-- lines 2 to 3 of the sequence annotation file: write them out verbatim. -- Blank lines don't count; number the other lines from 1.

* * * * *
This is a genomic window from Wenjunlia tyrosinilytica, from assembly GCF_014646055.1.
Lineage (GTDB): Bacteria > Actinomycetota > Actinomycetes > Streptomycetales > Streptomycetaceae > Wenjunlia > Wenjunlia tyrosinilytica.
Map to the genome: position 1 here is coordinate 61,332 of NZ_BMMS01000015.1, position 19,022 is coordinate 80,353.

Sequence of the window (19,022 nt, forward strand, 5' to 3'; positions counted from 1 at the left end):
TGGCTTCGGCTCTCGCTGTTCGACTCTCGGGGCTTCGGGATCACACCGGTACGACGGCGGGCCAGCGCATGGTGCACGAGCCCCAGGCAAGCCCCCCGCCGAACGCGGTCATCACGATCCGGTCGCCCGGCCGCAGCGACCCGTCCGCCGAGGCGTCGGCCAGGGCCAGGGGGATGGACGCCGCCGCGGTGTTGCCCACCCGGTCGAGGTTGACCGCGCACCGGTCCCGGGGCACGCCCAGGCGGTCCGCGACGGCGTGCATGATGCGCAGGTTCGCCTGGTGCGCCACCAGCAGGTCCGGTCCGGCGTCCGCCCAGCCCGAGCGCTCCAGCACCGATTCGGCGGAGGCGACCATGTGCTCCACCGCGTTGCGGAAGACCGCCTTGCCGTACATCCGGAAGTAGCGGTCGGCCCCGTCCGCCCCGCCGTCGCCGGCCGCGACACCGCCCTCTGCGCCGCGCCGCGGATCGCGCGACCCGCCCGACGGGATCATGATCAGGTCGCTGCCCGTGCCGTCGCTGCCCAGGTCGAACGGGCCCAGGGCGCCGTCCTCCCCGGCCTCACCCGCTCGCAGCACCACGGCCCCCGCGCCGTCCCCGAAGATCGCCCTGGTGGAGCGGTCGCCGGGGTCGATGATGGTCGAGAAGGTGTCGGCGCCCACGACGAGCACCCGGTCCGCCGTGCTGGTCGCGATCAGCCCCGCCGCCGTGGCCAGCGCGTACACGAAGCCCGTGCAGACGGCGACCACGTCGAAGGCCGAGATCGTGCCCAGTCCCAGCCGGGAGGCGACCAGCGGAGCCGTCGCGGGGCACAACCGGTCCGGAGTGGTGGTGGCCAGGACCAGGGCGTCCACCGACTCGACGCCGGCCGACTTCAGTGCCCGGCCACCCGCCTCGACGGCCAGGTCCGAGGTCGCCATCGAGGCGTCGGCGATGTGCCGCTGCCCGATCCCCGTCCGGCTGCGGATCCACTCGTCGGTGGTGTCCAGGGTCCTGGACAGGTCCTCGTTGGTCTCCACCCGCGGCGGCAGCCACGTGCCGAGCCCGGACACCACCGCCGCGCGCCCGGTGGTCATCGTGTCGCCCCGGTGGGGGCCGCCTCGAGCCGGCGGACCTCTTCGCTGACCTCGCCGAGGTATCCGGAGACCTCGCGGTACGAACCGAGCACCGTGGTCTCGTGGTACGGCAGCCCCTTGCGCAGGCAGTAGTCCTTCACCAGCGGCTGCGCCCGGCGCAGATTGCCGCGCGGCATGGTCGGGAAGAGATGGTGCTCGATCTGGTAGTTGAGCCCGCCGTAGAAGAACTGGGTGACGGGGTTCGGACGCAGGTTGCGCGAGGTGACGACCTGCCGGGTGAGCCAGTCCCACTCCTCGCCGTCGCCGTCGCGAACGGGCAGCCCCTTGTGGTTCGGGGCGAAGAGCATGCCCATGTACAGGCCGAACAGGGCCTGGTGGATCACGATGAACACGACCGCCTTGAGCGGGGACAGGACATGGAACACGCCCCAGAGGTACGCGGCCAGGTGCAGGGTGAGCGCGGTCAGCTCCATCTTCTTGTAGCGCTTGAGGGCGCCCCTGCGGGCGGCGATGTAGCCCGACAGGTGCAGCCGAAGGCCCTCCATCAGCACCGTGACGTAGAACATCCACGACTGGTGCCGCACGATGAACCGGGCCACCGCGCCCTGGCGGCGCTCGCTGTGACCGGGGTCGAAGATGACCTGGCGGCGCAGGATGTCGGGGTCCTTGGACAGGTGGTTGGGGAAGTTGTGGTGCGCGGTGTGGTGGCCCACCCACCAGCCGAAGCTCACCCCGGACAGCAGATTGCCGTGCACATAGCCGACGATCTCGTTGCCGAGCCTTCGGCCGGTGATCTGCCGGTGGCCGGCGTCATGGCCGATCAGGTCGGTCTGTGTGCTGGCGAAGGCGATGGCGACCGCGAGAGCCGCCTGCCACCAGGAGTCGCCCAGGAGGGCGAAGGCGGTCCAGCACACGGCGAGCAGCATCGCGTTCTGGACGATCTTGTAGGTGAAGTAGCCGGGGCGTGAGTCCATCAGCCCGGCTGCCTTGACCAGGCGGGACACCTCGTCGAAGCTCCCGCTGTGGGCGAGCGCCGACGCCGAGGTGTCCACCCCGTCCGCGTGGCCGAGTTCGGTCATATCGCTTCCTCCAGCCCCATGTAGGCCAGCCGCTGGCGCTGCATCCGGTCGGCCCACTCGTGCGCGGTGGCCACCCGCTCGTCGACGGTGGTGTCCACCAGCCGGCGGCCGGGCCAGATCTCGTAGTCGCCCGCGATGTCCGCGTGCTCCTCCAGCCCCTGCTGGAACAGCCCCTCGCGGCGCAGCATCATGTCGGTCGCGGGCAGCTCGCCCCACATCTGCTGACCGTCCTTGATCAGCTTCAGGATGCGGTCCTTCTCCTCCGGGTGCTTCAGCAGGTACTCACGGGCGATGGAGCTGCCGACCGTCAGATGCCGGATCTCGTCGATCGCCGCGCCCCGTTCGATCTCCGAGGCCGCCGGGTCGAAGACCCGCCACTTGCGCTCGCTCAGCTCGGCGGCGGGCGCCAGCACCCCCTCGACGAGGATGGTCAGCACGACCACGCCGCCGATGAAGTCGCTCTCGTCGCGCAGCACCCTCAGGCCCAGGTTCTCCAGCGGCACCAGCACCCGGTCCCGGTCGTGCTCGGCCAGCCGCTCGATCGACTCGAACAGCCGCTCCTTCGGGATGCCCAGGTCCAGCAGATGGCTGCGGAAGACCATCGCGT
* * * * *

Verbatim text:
Lineage (GTDB): Bacteria > Actinomycetota > Actinomycetes > Streptomycetales > Streptomycetaceae > Wenjunlia > Wenjunlia tyrosinilytica.
Map to the genome: position 1 here is coordinate 61,332 of NZ_BMMS01000015.1, position 19,022 is coordinate 80,353.